The Art of the Raise
Nothing helps your bargaining position like a job offer or expression of interest from another firm.
Negotiating for a raise is scary. It's especially scary when employers are substituting technology for people, moving business offshore, downsizing their workforce and converting permanent jobs into project-length positions. You can't help wondering, If I ask for a raise, will I be fired?
Not if you know how -- and when -- to ask. When my clients ask how to overcome their fear of confronting the boss, I tell them to start by assessing their negotiating position. Does your boss like you? How essential is your job to the organization? Would it be difficult for your employer to find someone at your current salary who could replace you? The more checks you can tally in the "yes" column, the more confident you should be in negotiating, the safer you are in requesting more money, and the firmer you can be in responding to a "no."
It's best if you can quantify how much your efforts add to the company's bottom line. If that's not possible, at least get comparable salaries for workers in your position. Check a Web site such as Salary.com, or consult a professional association, colleagues at your company or others, or outside recruiters. Then write a one-page memo to the boss estimating your fair market value. That will give your boss something tangible to show higher-ups to justify giving you a raise.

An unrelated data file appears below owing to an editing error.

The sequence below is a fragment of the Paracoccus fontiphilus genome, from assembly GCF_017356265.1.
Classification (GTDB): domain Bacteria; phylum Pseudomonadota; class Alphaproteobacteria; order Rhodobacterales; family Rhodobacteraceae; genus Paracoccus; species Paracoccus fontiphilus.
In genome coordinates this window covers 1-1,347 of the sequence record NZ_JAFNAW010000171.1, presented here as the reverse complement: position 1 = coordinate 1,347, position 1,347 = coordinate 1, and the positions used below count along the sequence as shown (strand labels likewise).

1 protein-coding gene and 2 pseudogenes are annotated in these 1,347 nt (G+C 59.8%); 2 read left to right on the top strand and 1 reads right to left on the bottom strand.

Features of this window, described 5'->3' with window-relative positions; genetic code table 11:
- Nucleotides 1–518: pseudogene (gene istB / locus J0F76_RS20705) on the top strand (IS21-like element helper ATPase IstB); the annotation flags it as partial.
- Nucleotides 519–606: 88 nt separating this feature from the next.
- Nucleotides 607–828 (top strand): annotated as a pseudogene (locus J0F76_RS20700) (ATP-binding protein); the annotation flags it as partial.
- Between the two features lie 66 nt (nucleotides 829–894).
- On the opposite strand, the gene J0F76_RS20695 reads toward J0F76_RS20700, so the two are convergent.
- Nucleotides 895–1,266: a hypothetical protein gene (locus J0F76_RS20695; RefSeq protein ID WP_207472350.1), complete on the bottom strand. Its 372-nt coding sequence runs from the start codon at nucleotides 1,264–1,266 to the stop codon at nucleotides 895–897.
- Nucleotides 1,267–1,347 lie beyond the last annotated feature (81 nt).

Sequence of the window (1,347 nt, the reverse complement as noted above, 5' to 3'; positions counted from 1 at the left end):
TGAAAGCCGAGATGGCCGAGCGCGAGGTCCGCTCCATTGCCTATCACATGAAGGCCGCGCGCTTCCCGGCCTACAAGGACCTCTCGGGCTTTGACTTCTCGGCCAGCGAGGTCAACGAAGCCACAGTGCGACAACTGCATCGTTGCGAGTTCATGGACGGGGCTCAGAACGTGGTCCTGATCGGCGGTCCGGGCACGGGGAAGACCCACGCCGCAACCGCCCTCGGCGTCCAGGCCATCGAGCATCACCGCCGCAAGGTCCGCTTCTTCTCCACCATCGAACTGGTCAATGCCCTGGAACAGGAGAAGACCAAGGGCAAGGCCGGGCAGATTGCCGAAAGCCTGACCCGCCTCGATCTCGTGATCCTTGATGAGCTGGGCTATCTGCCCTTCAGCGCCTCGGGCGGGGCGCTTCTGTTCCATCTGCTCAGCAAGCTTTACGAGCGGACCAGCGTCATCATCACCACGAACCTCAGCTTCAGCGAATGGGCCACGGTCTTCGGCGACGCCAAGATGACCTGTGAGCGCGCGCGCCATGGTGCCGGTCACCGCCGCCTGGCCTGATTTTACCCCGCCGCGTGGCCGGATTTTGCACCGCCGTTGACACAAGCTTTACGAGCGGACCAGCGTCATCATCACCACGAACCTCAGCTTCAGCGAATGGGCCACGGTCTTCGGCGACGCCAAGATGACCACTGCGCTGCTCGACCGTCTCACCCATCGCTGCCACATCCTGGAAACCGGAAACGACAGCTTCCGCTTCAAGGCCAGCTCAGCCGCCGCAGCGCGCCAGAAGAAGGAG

Don't push your agenda if your boss is distracted or the company's finances are precarious. The best time to ask for a raise is immediately after you've achieved something significant -- for example, coming in under budget on a project -- or after a supervisor has complimented you.
And nothing helps your bargaining position like a job offer or expression of interest from another firm. Even if you intend to stay, put out feelers. If you get any nibbles, you can legitimately tell your boss, "I'm quite happy here, but another company has expressed interest in me."
Money isn't everything. If your boss says more money isn't available, switch gears. For example, suggest an upgrade in your position. It's easier for your employer to rationalize a higher salary if your job description is changed to include higher-level work. Or ask if you can reopen negotiations in three months. If the boss agrees, put it in writing.
Can't get anywhere on salary? Try for a noncash, tax-free goodie: the right to telecommute, a more prestigious title, flexible hours, a week at a professional conference in Hawaii.
If the boss turns you down flat, coolly say, "I understand your position," and leave the room. An ambiguous response is often more effective than an aggressive one because it leaves your boss wondering what you'll do next. If the boss is worried that you might look elsewhere, you're more likely to get an offer.
Remember, nothing ventured, nothing gained. Linda Babcock, an economics professor at Carnegie Mellon University, conducted a study of CMU graduates with master's degrees and found that 57% of men had negotiated their first salary, compared with just 7% of women. The men who bargained increased their salary, on average, by 7.4%, or $4,053. So if you believe you deserve a raise and don't ask for one, it's probably unfair to complain that you're underpaid.
Don't be greedy. What if you're about to join a new company? Your moment of maximum negotiating leverage comes when you're offered the position but haven't accepted it yet. If you feel confident, make a counteroffer.
But don't wrangle over every last dime. After taxes, the extra money you get is rarely worth any ill feelings you may generate. Even if your tough negotiating prevails, your employer will expect top-dollar performance. Mess up once and you may end up in the doghouse.
My rule of thumb -- and the advice I'd give my child -- is this: Reject the first offer, accept the second.